There are four weeks left of school. With another week of phonics looming, I grabbed the pile of my daughter’s first grade sight words.
Here is the pile: On the left is what we’ve done so far. On the right is what we have left to do.
As I picked up the smaller stack to look for next week’s words, these were the three words on top of the pile: Read the rest of this entry
Here’s a follow-up to the Do NOT drink the tea! story.
This morning my darling, homicidal three-year-old instructed my husband to be a dragon. Fearing what would happen if he didn’t comply, he roared and clawed at the air. She then said, “Here’s some food for you,” and put a Read the rest of this entry
The Kid’s Table (Photo credit: Michael Bentley)
The conversation at the lunch table today:
“T is for toot.”
“F is for fart.”
“P is for poop.” Read the rest of this entry
I was guest teaching a phonics lesson in my child’s kindergarten class when, as luck would have it, that day’s topic was the “uck” family. The objective was for the students to come up with and write down words Read the rest of this entry
When reading, my daughter sometimes mixes up her b’s and d’s. When this happens I’ll say, “What’s the word?” She usually then looks again and corrects herself. Today she came across the word “ditch.” Naturally, this would be a word for which she’d mistake the d for a b. When she said the word incorrectly, I, with a straight face, said, “What’s the word?” She apparently this time took my question to mean, “I can’t hear you.” So, instead of correcting herself, she yelled, “Bitch!”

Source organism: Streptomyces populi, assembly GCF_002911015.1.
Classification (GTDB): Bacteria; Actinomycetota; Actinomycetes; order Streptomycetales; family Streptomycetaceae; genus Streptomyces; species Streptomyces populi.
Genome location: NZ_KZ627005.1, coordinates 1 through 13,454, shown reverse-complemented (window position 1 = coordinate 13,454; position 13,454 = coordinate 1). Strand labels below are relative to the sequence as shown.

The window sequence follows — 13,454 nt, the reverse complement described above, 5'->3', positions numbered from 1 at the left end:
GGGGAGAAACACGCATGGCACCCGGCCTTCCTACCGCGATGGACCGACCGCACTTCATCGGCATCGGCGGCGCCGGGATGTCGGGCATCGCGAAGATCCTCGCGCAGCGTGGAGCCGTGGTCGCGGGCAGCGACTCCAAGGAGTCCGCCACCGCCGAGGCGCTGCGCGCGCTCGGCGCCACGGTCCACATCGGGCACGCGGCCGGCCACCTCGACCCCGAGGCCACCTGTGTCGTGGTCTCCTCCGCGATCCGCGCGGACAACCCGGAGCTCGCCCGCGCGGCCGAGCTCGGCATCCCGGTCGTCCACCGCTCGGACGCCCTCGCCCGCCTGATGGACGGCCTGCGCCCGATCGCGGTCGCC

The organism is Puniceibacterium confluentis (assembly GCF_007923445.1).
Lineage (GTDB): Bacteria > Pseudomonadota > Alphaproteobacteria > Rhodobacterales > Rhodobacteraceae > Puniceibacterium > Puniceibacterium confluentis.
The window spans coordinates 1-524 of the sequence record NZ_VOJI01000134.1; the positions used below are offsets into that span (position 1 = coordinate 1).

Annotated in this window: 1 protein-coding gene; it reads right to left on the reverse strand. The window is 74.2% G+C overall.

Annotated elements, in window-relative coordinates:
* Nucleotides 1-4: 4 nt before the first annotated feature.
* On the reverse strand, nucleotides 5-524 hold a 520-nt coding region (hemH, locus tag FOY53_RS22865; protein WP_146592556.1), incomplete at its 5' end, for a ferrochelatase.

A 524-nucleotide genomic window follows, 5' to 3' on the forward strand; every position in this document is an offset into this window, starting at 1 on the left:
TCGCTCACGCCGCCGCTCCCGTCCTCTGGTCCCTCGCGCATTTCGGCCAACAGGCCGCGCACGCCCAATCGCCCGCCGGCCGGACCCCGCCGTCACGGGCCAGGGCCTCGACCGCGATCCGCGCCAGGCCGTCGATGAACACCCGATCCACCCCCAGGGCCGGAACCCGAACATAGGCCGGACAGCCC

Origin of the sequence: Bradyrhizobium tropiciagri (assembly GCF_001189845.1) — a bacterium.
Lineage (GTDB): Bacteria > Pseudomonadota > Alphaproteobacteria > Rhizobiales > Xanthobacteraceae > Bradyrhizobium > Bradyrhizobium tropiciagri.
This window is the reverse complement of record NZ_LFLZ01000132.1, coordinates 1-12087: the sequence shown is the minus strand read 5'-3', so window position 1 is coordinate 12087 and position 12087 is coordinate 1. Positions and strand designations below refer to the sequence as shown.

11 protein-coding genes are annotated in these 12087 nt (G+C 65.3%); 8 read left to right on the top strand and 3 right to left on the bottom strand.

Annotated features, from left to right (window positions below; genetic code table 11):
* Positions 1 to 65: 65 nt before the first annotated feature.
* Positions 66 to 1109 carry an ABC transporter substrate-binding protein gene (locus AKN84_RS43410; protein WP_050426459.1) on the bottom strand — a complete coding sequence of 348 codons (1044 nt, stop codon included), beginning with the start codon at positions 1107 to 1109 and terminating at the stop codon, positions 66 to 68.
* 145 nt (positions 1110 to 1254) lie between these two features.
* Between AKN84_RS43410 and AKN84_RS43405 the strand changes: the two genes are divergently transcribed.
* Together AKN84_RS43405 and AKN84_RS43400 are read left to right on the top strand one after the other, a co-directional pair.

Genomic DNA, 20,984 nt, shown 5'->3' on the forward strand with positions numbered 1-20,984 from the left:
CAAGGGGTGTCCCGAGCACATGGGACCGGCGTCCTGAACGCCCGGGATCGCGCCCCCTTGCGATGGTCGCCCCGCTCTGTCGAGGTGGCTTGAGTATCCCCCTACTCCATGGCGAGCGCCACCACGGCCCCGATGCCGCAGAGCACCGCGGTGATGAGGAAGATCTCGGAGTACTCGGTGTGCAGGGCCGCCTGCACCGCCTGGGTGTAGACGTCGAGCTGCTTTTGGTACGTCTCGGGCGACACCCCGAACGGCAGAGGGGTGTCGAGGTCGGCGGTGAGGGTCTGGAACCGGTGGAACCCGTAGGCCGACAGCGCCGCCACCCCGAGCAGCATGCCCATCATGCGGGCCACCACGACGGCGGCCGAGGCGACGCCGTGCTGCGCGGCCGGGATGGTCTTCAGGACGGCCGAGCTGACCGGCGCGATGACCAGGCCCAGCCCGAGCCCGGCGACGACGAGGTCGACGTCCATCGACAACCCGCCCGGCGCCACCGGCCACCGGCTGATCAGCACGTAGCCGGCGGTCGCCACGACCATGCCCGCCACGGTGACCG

My son did that once with “ship”. I have no idea why he was confused with “p” and “t”, but with that, I could not keep a straight face. He was so determined and proud of himself for reading the word…nice and loud. I smiled really big, trying to keep from bursting out in laughter, but he corrected himself when I asked him to look at the letters again. I’m glad he didn’t ask what the other word meant.” Gina, mother of 8
I was driving two of my sons and my son’s friend home from school one day. The friend was in the passenger seat listening as the boys in the back passed back and forth a bag of Skittles. My younger son, however, wasn’t quite able to pronounce the “sk” sound. He kept asking his brother to pass the “Shittles.” The poor boy in the seat next to me wanted to be polite, but was obviously having trouble keeping his composure. Finally I told him, “It’s okay. You can laugh. I know it’s funny.” Betsy, mother of 6